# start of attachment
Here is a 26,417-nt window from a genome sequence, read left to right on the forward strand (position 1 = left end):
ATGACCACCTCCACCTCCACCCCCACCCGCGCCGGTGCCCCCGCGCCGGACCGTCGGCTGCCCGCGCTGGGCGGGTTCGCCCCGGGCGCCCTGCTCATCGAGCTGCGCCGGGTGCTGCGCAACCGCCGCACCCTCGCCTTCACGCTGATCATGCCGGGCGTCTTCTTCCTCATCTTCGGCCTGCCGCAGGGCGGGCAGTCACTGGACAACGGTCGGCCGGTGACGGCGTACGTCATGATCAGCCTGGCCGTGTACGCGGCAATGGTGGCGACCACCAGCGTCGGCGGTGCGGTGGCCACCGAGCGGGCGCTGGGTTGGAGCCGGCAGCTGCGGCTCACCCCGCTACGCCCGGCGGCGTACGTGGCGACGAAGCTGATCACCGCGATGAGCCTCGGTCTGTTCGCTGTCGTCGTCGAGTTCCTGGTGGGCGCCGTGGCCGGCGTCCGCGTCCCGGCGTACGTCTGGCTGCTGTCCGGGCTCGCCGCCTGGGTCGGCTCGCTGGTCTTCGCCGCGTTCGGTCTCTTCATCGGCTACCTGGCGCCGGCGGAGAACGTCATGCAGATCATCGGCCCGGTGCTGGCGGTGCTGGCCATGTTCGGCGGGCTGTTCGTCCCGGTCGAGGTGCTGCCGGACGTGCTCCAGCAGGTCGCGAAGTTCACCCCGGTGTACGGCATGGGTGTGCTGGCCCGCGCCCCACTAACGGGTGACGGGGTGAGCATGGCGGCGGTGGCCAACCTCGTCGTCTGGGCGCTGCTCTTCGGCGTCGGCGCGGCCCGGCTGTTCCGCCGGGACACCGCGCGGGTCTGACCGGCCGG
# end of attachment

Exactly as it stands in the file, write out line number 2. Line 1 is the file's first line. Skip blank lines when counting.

ATGACCACCTCCACCTCCACCCCCACCCGCGCCGGTGCCCCCGCGCCGGACCGTCGGCTGCCCGCGCTGGGCGGGTTCGCCCCGGGCGCCCTGCTCATCGAGCTGCGCCGGGTGCTGCGCAACCGCCGCACCCTCGCCTTCACGCTGATCATGCCGGGCGTCTTCTTCCTCATCTTCGGCCTGCCGCAGGGCGGGCAGTCACTGGACAACGGTCGGCCGGTGACGGCGTACGTCATGATCAGCCTGGCCGTGTACGCGGCAATGGTGGCGACCACCAGCGTCGGCGGTGCGGTGGCCACCGAGCGGGCGCTGGGTTGGAGCCGGCAGCTGCGGCTCACCCCGCTACGCCCGGCGGCGTACGTGGCGACGAAGCTGATCACCGCGATGAGCCTCGGTCTGTTCGCTGTCGTCGTCGAGTTCCTGGTGGGCGCCGTGGCCGGCGTCCGCGTCCCGGCGTACGTCTGGCTGCTGTCCGGGCTCGCCGCCTGGGTCGGCTCGCTGGTCTTCGCCGCGTTCGGTCTCTTCATCGGCTACCTGGCGCCGGCGGAGAACGTCATGCAGATCATCGGCCCGGTGCTGGCGGTGCTGGCCATGTTCGGCGGGCTGTTCGTCCCGGTCGAGGTGCTGCCGGACGTGCTCCAGCAGGTCGCGAAGTTCACCCCGGTGTACGGCATGGGTGTGCTGGCCCGCGCCCCACTAACGGGTGACGGGGTGAGCATGGCGGCGGTGGCCAACCTCGTCGTCTGGGCGCTGCTCTTCGGCGTCGGCGCGGCCCGGCTGTTCCGCCGGGACACCGCGCGGGTCTGACCGGCCGG